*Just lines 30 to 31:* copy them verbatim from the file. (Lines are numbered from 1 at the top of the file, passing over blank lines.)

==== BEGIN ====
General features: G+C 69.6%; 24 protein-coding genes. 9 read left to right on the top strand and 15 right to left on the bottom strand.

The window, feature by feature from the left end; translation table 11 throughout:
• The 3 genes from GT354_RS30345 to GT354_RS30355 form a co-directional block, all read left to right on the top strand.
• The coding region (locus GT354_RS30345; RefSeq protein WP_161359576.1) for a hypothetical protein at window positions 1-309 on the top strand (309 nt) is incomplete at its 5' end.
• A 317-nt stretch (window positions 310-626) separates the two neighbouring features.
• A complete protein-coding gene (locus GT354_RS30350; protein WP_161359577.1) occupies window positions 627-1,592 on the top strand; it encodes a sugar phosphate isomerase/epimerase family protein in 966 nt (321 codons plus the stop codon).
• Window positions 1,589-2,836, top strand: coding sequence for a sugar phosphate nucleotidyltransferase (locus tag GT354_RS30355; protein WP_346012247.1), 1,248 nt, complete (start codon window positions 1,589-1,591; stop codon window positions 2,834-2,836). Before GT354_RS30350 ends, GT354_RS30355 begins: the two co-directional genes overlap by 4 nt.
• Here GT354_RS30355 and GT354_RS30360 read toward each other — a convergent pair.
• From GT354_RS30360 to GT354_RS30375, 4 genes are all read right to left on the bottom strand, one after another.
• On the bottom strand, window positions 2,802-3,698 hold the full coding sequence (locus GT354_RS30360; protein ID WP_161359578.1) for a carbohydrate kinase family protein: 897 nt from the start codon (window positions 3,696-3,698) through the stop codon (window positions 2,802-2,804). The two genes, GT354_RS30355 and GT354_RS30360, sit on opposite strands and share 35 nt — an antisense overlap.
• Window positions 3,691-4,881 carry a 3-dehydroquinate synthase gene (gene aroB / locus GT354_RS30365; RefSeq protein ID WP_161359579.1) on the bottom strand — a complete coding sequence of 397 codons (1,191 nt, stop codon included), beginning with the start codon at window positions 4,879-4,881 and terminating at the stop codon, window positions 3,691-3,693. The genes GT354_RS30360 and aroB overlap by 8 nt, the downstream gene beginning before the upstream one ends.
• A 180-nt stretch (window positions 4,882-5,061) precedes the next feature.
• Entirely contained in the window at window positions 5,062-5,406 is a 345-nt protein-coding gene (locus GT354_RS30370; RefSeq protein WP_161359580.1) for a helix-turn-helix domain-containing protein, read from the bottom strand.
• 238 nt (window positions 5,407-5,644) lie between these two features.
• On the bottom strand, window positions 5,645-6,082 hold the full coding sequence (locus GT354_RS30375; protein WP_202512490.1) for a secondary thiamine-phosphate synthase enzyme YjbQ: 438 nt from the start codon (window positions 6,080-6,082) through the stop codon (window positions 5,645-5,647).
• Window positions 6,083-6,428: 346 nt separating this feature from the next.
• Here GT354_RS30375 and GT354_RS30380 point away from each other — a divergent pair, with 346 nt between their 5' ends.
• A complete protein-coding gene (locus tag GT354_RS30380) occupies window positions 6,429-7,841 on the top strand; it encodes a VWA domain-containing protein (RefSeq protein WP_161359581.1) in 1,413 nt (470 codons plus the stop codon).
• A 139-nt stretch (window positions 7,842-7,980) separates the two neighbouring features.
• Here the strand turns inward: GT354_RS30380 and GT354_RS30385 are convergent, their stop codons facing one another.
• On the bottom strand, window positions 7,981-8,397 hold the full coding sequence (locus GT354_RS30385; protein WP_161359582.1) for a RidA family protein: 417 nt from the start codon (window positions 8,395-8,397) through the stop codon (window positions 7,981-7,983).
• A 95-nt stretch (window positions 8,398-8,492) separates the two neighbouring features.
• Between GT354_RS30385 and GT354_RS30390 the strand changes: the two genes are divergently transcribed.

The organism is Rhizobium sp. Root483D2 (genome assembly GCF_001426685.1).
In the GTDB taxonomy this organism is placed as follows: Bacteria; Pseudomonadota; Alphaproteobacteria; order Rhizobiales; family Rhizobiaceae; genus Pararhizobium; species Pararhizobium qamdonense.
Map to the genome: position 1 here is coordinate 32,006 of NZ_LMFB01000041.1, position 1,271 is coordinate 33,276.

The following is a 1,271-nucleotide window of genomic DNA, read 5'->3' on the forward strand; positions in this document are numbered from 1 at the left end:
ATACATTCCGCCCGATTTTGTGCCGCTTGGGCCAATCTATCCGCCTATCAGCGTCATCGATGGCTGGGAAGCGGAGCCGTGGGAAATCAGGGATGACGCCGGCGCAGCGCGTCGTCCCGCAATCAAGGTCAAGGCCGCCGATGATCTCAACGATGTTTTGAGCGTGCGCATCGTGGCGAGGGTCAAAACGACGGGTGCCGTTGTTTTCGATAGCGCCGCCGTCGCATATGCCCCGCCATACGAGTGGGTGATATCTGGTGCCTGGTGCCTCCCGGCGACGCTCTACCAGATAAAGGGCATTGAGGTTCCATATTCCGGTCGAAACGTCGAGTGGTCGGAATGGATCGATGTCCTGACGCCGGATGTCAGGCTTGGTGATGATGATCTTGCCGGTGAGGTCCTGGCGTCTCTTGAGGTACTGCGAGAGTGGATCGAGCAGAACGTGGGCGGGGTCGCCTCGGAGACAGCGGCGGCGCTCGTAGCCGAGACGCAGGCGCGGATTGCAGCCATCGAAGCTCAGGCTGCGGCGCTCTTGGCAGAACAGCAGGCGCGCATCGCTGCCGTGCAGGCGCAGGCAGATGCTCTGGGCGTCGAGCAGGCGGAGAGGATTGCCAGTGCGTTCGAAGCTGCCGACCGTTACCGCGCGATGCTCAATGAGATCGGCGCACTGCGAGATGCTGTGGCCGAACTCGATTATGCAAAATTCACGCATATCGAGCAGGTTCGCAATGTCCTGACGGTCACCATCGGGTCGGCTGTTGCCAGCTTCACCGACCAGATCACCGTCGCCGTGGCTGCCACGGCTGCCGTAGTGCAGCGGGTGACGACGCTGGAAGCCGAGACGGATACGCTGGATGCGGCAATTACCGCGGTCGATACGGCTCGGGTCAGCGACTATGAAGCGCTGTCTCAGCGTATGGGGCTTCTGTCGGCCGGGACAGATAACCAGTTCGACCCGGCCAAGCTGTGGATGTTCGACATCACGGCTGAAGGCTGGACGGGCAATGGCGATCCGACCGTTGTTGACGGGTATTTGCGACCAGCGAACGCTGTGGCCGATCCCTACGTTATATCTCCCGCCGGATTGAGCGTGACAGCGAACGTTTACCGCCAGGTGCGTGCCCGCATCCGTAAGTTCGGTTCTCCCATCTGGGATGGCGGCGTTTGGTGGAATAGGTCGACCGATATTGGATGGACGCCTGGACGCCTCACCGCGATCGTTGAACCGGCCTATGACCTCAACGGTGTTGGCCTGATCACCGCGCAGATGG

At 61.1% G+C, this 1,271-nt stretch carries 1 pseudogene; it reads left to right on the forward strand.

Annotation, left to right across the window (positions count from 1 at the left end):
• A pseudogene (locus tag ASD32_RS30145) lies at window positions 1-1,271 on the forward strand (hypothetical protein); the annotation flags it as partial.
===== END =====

Annotation, left to right across the window (positions count from 1 at the left end):
• A pseudogene (locus tag ASD32_RS30145) lies at window positions 1-1,271 on the forward strand (hypothetical protein); the annotation flags it as partial.